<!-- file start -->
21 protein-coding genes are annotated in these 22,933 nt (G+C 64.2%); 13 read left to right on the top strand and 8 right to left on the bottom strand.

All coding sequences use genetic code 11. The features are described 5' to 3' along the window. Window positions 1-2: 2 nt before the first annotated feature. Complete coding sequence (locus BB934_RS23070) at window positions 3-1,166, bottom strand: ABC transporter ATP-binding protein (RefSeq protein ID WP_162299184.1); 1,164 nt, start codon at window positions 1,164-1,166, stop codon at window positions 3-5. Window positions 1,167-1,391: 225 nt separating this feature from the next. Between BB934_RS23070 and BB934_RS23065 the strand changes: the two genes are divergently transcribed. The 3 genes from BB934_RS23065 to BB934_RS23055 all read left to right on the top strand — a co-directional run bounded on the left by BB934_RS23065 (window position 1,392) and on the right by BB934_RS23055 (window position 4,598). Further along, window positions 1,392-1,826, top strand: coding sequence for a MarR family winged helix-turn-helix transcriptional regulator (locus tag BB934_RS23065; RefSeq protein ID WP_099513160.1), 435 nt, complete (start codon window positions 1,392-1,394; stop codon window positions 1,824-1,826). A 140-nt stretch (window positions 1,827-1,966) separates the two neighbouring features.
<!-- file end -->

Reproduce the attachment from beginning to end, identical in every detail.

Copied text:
21 protein-coding genes are annotated in these 22,933 nt (G+C 64.2%); 13 read left to right on the top strand and 8 right to left on the bottom strand.

All coding sequences use genetic code 11. The features are described 5' to 3' along the window. Window positions 1-2: 2 nt before the first annotated feature. Complete coding sequence (locus BB934_RS23070) at window positions 3-1,166, bottom strand: ABC transporter ATP-binding protein (RefSeq protein ID WP_162299184.1); 1,164 nt, start codon at window positions 1,164-1,166, stop codon at window positions 3-5. Window positions 1,167-1,391: 225 nt separating this feature from the next. Between BB934_RS23070 and BB934_RS23065 the strand changes: the two genes are divergently transcribed. The 3 genes from BB934_RS23065 to BB934_RS23055 all read left to right on the top strand — a co-directional run bounded on the left by BB934_RS23065 (window position 1,392) and on the right by BB934_RS23055 (window position 4,598). Further along, window positions 1,392-1,826, top strand: coding sequence for a MarR family winged helix-turn-helix transcriptional regulator (locus tag BB934_RS23065; RefSeq protein ID WP_099513160.1), 435 nt, complete (start codon window positions 1,392-1,394; stop codon window positions 1,824-1,826). A 140-nt stretch (window positions 1,827-1,966) separates the two neighbouring features.